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Electric shock treatment to keep truckies awake?

Emergency services were called to a truck roll-over on the Pacific Hwy at Scotts Head on Saturday
Emergency services were called to a truck roll-over on the Pacific Hwy at Scotts Head on Saturday Frank Redward

IS electric shock treatment for fatigued truck drivers really the solution to the horror road toll?

It might sound a little drastic, but it's not that far from a sensible idea.

NSW Transport Minister Melinda Pavey raised the topic while talking about the tragic spate of fatal crashes involving truck drivers.

Technology to detect fatigue in truck drivers has been around for several years and the device the Minister was referring to is a clever one that has been trialled in the mining industry.

A camera monitors a driver's eye movements, looks for telltale signs of fatigue and then delivers a vibration (not really an electric shock) through the seat to alert the driver.

"This should not come as a shock to anyone in the transport industry, no pun intended," Ms Pavey told Channel Ten's The Project.

"This technology is being used around the world. It's just a little bit of a vibe through a chair or through a bracelet on a driver's arm and it works."

NSW Roads Minister Melinda Pavey.
NSW Roads Minister Melinda Pavey. news.com.au

In the UK a wristband vibrates to warn of fatigue.

Several vehicle makers have similar technology on their cars and trucks and it shows great promise, although it's still in its infancy.

Mercedes-Benz trucks in Australia are fitted with AEB, along with similar drowsy driver tech.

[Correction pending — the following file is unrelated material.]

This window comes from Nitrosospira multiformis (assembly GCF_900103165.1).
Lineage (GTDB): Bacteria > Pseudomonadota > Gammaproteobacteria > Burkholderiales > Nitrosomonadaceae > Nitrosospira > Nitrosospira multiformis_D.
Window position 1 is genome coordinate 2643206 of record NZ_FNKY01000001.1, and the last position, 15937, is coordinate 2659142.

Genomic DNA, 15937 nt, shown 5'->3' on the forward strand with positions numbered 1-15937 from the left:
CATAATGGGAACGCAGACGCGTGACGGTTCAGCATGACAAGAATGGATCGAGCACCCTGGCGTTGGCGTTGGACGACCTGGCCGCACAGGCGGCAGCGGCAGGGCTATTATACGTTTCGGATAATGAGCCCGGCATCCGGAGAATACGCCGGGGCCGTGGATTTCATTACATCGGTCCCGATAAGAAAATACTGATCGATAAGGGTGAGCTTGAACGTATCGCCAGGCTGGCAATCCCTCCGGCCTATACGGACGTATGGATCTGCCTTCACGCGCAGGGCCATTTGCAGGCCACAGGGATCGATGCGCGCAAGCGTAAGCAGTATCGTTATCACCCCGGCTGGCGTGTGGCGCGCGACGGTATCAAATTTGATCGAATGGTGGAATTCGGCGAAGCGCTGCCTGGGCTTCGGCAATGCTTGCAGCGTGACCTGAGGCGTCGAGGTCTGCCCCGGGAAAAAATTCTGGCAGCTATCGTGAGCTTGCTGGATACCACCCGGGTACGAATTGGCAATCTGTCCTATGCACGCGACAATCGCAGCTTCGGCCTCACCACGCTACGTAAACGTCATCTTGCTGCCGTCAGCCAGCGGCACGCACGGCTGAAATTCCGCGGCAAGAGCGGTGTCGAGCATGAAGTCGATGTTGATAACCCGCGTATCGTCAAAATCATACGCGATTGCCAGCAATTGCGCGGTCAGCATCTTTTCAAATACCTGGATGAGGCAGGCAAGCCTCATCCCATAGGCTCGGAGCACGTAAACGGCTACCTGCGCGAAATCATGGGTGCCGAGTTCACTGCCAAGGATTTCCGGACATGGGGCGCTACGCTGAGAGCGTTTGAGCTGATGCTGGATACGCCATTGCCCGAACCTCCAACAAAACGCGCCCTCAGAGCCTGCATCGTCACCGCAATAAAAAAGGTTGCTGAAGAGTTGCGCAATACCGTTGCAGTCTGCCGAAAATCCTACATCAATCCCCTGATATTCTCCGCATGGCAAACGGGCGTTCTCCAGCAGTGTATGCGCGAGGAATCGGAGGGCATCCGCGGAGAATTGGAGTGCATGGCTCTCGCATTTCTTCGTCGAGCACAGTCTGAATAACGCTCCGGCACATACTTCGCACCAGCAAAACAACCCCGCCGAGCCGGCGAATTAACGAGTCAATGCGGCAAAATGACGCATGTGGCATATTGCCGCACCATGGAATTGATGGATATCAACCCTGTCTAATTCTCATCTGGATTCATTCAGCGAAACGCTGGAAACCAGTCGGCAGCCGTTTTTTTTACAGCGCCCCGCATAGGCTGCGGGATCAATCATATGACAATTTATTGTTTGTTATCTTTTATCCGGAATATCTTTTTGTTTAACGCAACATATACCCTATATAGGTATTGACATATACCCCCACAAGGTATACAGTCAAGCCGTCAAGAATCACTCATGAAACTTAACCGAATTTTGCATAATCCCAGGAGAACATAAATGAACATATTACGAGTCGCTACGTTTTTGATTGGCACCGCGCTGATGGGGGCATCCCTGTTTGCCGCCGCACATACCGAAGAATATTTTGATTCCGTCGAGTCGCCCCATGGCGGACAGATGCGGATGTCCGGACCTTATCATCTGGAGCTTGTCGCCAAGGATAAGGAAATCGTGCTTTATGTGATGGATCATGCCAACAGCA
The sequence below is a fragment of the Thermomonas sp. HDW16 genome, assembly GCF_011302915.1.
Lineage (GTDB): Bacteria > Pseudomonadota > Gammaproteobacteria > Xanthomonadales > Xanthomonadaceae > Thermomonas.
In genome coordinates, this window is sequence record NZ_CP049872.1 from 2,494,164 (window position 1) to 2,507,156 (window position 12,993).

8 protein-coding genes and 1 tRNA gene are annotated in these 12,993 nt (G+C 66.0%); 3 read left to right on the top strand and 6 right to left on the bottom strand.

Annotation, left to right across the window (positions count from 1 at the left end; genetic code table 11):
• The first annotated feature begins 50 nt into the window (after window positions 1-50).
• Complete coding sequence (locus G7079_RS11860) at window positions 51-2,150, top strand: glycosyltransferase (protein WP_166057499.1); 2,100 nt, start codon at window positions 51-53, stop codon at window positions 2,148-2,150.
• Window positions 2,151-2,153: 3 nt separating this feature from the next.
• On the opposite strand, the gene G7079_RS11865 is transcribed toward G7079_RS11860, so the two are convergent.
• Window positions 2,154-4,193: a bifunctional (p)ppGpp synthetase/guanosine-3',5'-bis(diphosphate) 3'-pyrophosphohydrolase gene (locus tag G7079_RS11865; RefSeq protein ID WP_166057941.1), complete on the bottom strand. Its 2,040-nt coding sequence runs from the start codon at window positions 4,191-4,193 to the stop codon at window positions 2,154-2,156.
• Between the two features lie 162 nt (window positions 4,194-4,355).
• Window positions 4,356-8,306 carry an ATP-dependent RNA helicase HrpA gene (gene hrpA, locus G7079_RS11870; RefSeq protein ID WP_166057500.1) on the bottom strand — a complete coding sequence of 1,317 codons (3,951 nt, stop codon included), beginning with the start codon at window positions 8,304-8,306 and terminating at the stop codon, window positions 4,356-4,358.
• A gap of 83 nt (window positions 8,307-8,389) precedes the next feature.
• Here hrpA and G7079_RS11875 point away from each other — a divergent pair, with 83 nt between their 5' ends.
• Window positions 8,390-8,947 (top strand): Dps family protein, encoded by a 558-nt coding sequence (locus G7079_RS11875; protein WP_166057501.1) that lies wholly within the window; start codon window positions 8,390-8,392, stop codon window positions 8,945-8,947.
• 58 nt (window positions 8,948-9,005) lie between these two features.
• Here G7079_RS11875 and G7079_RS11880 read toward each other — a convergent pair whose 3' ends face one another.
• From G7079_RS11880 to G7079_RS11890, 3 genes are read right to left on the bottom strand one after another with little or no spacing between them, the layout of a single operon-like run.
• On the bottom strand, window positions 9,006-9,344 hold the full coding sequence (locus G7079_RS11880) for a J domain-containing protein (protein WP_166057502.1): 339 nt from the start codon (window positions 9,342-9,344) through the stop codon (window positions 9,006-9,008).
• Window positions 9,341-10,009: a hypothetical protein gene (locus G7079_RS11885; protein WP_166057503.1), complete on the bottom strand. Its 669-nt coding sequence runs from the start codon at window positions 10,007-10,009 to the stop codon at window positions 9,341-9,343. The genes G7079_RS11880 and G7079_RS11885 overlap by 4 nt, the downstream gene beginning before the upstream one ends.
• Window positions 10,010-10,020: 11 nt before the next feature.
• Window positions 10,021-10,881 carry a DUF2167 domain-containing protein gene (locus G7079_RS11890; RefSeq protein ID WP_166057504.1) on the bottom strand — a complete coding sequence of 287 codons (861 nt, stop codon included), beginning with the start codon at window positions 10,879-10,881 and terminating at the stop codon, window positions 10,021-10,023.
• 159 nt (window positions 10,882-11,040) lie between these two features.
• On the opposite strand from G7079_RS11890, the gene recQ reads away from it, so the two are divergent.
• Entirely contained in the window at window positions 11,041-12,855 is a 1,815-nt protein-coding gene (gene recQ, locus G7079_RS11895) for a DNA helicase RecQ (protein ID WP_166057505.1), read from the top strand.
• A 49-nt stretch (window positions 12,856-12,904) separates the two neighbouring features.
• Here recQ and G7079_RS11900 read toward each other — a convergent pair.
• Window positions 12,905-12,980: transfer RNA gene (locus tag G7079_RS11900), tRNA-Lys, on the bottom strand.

In the case of Benz, the truck monitors a driver's steering inputs and delivers a vibration through the steering wheel if they detect lazy driving.

They also have a lane departure warning, which sets off an alarm if the truck crosses the centre line or roadside markers.

After an horrific summer for truck-related crashes, the NSW Government is keen to see the transport industry trial electric shock wristband technology to prevent fatigue on long hauls.
After an horrific summer for truck-related crashes, the NSW Government is keen to see the transport industry trial electric shock wristband technology to prevent fatigue on long hauls.

Many luxury cars can steer themselves back into a lane if the driver strays.

Some will even gradually bring the car to a halt if they can't detect steering inputs.

Problem is, none of this technology was readily available 12 years ago, and the average age of our truck fleet is 12 years. That could change quickly, though, as AEB can be retrofitted to trucks.

It's expensive to install, though, and transport companies working on razor-thin margins are unlikely to adopt it unless forced, or encouraged to.

So while it's refreshing to see a minister looking outside the square to fix the disastrous road toll, it would be better still if they bit the bullet and made lifesaving AEB mandatory.

Topics:  editors picks electric shock technology fatigue roads minister melinda pavey truck drivers